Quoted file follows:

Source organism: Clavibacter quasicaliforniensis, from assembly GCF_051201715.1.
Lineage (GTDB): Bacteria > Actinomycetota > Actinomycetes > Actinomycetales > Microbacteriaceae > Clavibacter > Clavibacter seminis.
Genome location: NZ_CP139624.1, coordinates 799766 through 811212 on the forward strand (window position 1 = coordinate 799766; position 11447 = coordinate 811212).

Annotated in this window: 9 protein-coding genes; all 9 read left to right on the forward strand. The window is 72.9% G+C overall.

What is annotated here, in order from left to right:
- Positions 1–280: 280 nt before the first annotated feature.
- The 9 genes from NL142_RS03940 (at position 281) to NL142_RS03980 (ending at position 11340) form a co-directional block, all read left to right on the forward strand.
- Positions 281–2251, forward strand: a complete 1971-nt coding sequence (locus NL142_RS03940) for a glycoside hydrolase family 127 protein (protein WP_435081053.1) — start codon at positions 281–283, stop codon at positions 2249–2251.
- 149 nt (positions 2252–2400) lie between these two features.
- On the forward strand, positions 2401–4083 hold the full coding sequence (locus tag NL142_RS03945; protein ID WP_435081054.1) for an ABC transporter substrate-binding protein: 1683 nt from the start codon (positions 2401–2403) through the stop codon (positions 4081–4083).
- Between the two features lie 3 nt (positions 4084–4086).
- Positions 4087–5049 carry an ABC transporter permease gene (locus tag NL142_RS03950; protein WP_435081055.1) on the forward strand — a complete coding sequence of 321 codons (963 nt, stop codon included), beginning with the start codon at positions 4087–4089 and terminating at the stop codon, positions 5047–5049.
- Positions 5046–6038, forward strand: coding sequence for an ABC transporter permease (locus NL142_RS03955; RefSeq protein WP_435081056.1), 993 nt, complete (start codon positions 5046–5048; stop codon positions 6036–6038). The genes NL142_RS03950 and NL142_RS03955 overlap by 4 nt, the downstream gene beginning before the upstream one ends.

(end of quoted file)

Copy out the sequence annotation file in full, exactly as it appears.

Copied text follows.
Source organism: Clavibacter quasicaliforniensis, from assembly GCF_051201715.1.
Lineage (GTDB): Bacteria > Actinomycetota > Actinomycetes > Actinomycetales > Microbacteriaceae > Clavibacter > Clavibacter seminis.
Genome location: NZ_CP139624.1, coordinates 799766 through 811212 on the forward strand (window position 1 = coordinate 799766; position 11447 = coordinate 811212).

Annotated in this window: 9 protein-coding genes; all 9 read left to right on the forward strand. The window is 72.9% G+C overall.

What is annotated here, in order from left to right:
- Positions 1–280: 280 nt before the first annotated feature.
- The 9 genes from NL142_RS03940 (at position 281) to NL142_RS03980 (ending at position 11340) form a co-directional block, all read left to right on the forward strand.
- Positions 281–2251, forward strand: a complete 1971-nt coding sequence (locus NL142_RS03940) for a glycoside hydrolase family 127 protein (protein WP_435081053.1) — start codon at positions 281–283, stop codon at positions 2249–2251.
- 149 nt (positions 2252–2400) lie between these two features.
- On the forward strand, positions 2401–4083 hold the full coding sequence (locus tag NL142_RS03945; protein ID WP_435081054.1) for an ABC transporter substrate-binding protein: 1683 nt from the start codon (positions 2401–2403) through the stop codon (positions 4081–4083).
- Between the two features lie 3 nt (positions 4084–4086).
- Positions 4087–5049 carry an ABC transporter permease gene (locus tag NL142_RS03950; protein WP_435081055.1) on the forward strand — a complete coding sequence of 321 codons (963 nt, stop codon included), beginning with the start codon at positions 4087–4089 and terminating at the stop codon, positions 5047–5049.
- Positions 5046–6038, forward strand: coding sequence for an ABC transporter permease (locus NL142_RS03955; RefSeq protein WP_435081056.1), 993 nt, complete (start codon positions 5046–5048; stop codon positions 6036–6038). The genes NL142_RS03950 and NL142_RS03955 overlap by 4 nt, the downstream gene beginning before the upstream one ends.